It’s no surprise that the atmosphere is upbeat in the offices of Minority Media. On August 14, the Montreal-based video-game company released Papo & Yo, the first game it has developed – and the response has been very positive.
Set up in 2010, Minority Media is an amalgamation of individuals from the commercial gaming industry and Rezolution Pictures, the film and television production company best known for such acclaimed documentaries as Reel Injun and Club Native.
Two years ago, creative director Vander Caballero and lead engineer Julien Barnoin, veterans of the video-game industry, hooked up with Rezolution Pictures (Catherine Bainbridge, Ernest Webb, Christina Fon and Linda Ludwick) to create an independent game development studio and dubbed it Minority Media.
Both Caballero and Barnoin had worked for multinational video-game companies, like Electronic Arts (EA), and were looking for a new challenge.
“We were tired of making shooter games where you have soldiers just killing people. It was repetitive and we wanted a change of pace. We wanted to do games which weren’t just about violence, but told different stories,” explains Barnoin.
This is true with Papo & Yo, a PlayStation Network game featuring Quico, a young Latino boy who befriends Monster, a huge pink beast with razor-sharp teeth. Usually affable, Monster transforms into an enraged maniac when he eats frogs and starts chasing after Quico. The goal of the game is to cure Monster of his amphibian addiction.
“The game is based on Vander’s childhood. He grew up in Colombia and had an alcoholic father. And Papo is a story about a boy who has to deal with an abusive father who has an addiction problem – yet it is told in a metaphorical way.
“It’s different to the games you usually see. It’s very emotional and you get attached to the monster. Most games tend to be binary in terms of good and bad people, but here the ‘bad’ person is someone you love.”
Set in a South American favela (shantytown), Bardoin points out that the environment is depicted in a positive way. “Normally in such a setting, you would have an American soldier killing brown people who are usually drug dealers. However, we wanted to show the beautiful and magical side of the favela – and offer a different point-of-view.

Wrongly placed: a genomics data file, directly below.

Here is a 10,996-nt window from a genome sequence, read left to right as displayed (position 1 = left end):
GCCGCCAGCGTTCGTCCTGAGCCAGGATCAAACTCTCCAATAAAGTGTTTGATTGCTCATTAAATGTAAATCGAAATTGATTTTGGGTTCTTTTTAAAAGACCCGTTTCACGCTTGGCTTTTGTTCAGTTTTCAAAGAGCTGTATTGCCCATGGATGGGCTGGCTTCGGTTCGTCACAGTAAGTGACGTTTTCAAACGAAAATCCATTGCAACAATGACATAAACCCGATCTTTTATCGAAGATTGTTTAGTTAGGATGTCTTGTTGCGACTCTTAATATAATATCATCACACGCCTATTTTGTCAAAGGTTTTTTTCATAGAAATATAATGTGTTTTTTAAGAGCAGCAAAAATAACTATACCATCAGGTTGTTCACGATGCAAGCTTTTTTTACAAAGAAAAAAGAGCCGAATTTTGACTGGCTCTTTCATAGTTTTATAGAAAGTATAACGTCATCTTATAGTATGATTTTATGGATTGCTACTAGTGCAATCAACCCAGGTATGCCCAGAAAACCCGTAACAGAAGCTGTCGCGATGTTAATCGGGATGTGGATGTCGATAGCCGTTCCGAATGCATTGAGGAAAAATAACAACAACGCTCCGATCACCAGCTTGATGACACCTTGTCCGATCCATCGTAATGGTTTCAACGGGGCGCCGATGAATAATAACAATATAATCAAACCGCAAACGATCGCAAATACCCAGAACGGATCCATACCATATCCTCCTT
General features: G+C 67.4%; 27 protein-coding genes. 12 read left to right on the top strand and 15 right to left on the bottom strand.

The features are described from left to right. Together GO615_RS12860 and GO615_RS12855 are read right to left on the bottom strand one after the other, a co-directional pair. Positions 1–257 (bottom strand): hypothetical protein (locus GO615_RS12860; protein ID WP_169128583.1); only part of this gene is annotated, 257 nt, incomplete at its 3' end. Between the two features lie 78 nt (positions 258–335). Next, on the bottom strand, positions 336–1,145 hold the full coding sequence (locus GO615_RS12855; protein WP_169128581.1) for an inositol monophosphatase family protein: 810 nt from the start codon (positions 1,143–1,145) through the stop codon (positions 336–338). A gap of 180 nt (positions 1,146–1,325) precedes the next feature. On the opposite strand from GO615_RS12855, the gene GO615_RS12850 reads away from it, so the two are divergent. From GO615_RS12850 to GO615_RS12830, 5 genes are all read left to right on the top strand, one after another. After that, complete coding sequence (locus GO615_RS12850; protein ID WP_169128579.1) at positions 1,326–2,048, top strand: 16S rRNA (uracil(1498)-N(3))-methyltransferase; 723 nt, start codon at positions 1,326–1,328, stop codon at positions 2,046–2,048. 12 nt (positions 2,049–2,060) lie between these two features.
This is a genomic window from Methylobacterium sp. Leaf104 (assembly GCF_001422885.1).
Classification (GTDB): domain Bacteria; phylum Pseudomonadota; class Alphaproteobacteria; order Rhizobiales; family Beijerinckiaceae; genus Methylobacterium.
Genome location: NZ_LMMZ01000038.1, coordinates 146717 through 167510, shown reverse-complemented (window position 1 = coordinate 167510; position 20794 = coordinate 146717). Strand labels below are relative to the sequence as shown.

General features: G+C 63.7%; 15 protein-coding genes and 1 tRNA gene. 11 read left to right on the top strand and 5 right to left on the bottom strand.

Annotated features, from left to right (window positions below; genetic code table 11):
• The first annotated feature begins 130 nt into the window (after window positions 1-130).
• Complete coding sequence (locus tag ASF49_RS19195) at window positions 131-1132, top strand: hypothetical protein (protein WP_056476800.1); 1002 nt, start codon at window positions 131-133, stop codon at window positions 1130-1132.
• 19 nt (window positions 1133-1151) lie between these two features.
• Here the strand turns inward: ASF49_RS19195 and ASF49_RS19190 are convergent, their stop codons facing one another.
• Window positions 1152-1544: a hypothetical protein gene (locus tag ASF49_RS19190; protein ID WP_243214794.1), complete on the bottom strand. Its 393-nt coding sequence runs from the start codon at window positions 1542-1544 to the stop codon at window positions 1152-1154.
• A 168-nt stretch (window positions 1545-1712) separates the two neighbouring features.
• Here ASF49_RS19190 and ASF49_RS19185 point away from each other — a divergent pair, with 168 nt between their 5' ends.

“Video games are a relatively new medium. Films are able to show different POVs and tell personal stories. We are trying to push this approach forward and show that you are able to tell personal and emotional stories in games. Plus, we want our games to be culturally relevant.”
Initially, the hook-up between the gamers and Rezolution was strictly a business venture. The gamers were looking for new ways of expressing themselves and Rezolution was interested in making a Native American game. But the more the two parties talked, the more they realized they shared similar values and priorities.
“The video-game industry is a hit-driven business. If you don’t produce a hit, companies tend to fold. We saw the opportunity of doing things differently. Since this industry is high risk, most companies don’t take chances on games. They tend to do things that are known to be commercially viable. They will make sequels and always do the same thing,” said Bardoin.
“When we spoke to the Rezolution people they told us that organizations, like the Canadian government, are willing to finance projects that may be risky and not commercially successful, but are culturally interesting. And as a film company that is what Rezolution have been doing for the past 10 years.”
Blending the experience of a profit-driven gaming industry with the culturally motivated and publicly funded direction of Rezolution has been a good fit at Minority.
“This is a new convergence – the meeting of film people with gaming people. We’re on the forefront of new kind of entertainment, a new kind of storytelling,” says Catherine Bainbridge, Minority’s Chief Business Development Officer.
“The market for interactive experience is really opening up and people are searching for different experiences. And we want to provide them with new and innovative entertainment.”
Minority’s next project is called Silent Enemy, and it will offer an Aboriginal video-game experience. It focuses on survival in the James Bay wilderness, and tells the story of a young Aboriginal boy who lives with his grandparents, and learns to be a hunter in order to take care of them. The silent enemy in this context is a reference to hunger.
The original concept for this new game comes from Ernest Webb, Minority’s Chief Spiritual Officer. “It is loosely based on the story of my grandfather,” he states.
As a longtime gamer, Webb says he never thought he’d be involved in developing games.
“When you’re a kid on the rez watching TV, you never think that one day you’ll be producing TV shows. It’s the same with video games. It’s one of those serendipitous things.
“When we started the Nation, I had no idea how to run a magazine. When we started making films, I had no idea how to do things. It’s always been done with blind faith – and it’s worked,” laughs Webb.
For more info and to view the videos: www.weareminority.com